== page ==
January 2004 saw the worst cyclone in Niue’s history devastate the small island nation. Natural ecosystems and buildings alike were swept away by up to 296 kilometre per hour winds and waves reaching up to 50 metres high. Cyclone Heta was proof of Niue’s vulnerability to extreme weather conditions. It was also an important lesson for the country on planning ahead for natural disasters to secure the future of its people.
With a population of around 1,500 living on a coral island of 260 square kilometres, Niue has just one primary school to look after the basic education needs of the country’s children. Cyclone Heta ravaged this school site, affecting the lives of every one of its students, teachers, and their families.
Annual rainfall, periods of severe heat and sea levels are all predicted to increase in Niue. Australia is planning to fund the construction of a new primary school and early childhood centre in the country that will be able to withstand these effects of climate change. It will be located inland from the sea and classrooms will be built especially to suit learning in a tropical environment. This will dramatically reduce the school population’s susceptibility to future natural disasters. The Government of New Zealand will manage the construction of the new school on Australia’s behalf through a delegated cooperation arrangement; and the school is due to be completed in 2013.
The extreme resilience of the Niuean people was evident in the weeks and months following Cyclone Heta. After a brief closure to carry out basic repairs and cleaning, the Principal of Niue Primary School, Janet Tasmania, prepared a temporary curriculum across all of the school’s subjects to help the children better cope with and understand the trauma they had experienced.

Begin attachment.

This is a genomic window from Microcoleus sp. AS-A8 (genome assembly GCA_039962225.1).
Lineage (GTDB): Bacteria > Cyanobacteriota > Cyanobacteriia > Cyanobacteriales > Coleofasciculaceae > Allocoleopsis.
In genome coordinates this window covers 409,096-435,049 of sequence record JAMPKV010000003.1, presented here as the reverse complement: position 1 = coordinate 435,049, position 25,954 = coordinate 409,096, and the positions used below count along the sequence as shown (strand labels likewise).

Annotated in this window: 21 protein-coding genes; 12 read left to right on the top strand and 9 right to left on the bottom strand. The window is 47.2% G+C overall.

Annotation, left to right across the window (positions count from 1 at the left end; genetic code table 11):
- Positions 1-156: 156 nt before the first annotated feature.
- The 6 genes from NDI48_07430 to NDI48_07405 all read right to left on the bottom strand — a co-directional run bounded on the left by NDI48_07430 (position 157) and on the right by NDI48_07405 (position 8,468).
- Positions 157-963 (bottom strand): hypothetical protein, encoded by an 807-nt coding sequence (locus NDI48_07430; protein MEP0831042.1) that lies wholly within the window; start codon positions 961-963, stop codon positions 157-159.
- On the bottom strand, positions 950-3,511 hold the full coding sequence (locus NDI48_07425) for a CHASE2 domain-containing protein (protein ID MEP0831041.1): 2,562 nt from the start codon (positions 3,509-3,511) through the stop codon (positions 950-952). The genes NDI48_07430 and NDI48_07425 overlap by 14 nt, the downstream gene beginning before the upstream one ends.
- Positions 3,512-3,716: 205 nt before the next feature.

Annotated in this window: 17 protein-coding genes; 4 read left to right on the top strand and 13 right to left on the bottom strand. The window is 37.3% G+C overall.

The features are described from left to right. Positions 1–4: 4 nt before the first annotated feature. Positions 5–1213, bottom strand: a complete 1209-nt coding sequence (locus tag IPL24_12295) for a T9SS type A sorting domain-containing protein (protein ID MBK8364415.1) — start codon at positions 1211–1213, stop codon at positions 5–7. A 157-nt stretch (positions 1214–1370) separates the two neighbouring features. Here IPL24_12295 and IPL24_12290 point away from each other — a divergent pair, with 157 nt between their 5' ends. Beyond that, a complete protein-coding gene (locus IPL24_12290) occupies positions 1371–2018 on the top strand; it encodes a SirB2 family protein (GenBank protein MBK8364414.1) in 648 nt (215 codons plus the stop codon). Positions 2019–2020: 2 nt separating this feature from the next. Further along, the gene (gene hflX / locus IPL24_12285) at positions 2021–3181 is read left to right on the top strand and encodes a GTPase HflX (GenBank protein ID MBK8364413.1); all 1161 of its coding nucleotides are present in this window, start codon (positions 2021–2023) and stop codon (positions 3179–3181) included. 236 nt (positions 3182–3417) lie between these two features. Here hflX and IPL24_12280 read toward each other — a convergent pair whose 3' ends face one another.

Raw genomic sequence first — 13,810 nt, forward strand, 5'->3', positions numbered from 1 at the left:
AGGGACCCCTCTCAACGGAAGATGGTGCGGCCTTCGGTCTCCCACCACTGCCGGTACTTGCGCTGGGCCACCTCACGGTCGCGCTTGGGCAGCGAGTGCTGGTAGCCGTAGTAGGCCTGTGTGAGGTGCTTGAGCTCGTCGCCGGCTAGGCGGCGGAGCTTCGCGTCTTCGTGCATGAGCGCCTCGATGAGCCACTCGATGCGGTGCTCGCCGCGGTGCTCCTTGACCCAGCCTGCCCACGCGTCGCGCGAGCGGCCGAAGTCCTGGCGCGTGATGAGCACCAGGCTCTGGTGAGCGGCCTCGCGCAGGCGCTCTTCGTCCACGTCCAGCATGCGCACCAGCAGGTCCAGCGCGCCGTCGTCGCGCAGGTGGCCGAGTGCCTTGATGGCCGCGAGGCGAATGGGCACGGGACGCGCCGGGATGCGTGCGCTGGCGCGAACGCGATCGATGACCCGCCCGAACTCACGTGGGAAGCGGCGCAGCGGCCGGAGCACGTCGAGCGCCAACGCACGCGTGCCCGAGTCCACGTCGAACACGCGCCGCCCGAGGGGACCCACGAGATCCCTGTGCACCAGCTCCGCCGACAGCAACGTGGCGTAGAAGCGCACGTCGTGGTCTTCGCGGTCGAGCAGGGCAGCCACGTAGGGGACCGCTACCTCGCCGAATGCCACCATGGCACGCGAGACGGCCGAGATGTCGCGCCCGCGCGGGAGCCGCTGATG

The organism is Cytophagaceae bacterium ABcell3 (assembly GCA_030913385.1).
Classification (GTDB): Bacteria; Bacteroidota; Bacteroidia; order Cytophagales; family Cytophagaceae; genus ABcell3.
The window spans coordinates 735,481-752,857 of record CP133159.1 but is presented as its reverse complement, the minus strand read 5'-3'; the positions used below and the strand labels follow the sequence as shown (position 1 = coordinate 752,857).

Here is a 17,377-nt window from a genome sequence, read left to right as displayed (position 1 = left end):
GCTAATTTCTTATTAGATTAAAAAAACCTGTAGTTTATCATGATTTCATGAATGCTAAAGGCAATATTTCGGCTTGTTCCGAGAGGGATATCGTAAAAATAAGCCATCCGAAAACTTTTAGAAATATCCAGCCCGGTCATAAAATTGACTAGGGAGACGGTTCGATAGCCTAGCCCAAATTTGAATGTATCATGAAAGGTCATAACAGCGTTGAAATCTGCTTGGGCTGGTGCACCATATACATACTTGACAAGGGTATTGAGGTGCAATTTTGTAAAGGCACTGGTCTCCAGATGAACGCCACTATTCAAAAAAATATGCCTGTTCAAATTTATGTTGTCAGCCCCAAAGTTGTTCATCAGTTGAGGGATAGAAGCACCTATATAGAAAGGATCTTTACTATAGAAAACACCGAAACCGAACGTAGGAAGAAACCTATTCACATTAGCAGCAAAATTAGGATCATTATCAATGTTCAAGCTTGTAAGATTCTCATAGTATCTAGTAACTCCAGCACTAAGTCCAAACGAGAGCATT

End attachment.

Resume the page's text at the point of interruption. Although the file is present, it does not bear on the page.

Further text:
“In Maths we logged the cyclone’s path. In Science we studied how it was formed and what caused it. In Health the theme was ‘How I felt’, looking at stress and mental health of students, water and food, hygiene and safety… In English the children wrote stories of their experiences and in art they drew, painted, and batiked their view of the cyclone,” said Janet in a UNICEF report on the impact of the cyclone.
And at the end of the term, the holiday break symbolised a new beginning for the students.
“It was a way of putting closure to the trauma – after having gained control of it and understanding it, it was time to move on,” said Janet.
Niue has one of the most promising education systems in the Pacific. Education is free and compulsory until the age of 14, and the primary school enrolment rate is 100 per cent. As the response to Cyclone Heta showed, this is a great testament to the dedication of the teachers.
The new primary school will continue to improve the quality of education available to students by providing a better teaching environment and greater access to information technology. But above all, it will serve to protect the safety of the nation’s children.